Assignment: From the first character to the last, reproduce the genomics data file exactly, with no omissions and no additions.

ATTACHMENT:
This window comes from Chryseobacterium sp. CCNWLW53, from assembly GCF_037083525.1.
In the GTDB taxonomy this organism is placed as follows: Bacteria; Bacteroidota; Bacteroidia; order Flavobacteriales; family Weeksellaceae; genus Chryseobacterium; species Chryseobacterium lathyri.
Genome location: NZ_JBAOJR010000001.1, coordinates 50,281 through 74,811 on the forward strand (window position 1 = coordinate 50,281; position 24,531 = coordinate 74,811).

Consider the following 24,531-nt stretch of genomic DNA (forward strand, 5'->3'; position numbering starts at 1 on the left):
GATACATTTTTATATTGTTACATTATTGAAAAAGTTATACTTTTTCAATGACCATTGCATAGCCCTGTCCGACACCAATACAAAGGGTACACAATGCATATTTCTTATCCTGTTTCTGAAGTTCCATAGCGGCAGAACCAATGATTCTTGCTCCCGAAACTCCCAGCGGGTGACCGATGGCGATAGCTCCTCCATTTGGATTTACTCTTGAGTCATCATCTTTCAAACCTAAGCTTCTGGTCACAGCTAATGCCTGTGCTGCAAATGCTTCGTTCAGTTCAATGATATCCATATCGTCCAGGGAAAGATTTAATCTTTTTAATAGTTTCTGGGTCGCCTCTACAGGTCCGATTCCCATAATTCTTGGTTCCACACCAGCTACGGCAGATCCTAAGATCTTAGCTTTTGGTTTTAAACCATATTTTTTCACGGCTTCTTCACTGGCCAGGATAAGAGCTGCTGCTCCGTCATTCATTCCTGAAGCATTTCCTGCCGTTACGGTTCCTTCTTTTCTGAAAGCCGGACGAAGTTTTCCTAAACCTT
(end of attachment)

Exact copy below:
This window comes from Chryseobacterium sp. CCNWLW53, from assembly GCF_037083525.1.
In the GTDB taxonomy this organism is placed as follows: Bacteria; Bacteroidota; Bacteroidia; order Flavobacteriales; family Weeksellaceae; genus Chryseobacterium; species Chryseobacterium lathyri.
Genome location: NZ_JBAOJR010000001.1, coordinates 50,281 through 74,811 on the forward strand (window position 1 = coordinate 50,281; position 24,531 = coordinate 74,811).

Consider the following 24,531-nt stretch of genomic DNA (forward strand, 5'->3'; position numbering starts at 1 on the left):
GATACATTTTTATATTGTTACATTATTGAAAAAGTTATACTTTTTCAATGACCATTGCATAGCCCTGTCCGACACCAATACAAAGGGTACACAATGCATATTTCTTATCCTGTTTCTGAAGTTCCATAGCGGCAGAACCAATGATTCTTGCTCCCGAAACTCCCAGCGGGTGACCGATGGCGATAGCTCCTCCATTTGGATTTACTCTTGAGTCATCATCTTTCAAACCTAAGCTTCTGGTCACAGCTAATGCCTGTGCTGCAAATGCTTCGTTCAGTTCAATGATATCCATATCGTCCAGGGAAAGATTTAATCTTTTTAATAGTTTCTGGGTCGCCTCTACAGGTCCGATTCCCATAATTCTTGGTTCCACACCAGCTACGGCAGATCCTAAGATCTTAGCTTTTGGTTTTAAACCATATTTTTTCACGGCTTCTTCACTGGCCAGGATAAGAGCTGCTGCTCCGTCATTCATTCCTGAAGCATTTCCTGCCGTTACGGTTCCTTCTTTTCTGAAAGCCGGACGAAGTTTTCCTAAACCTT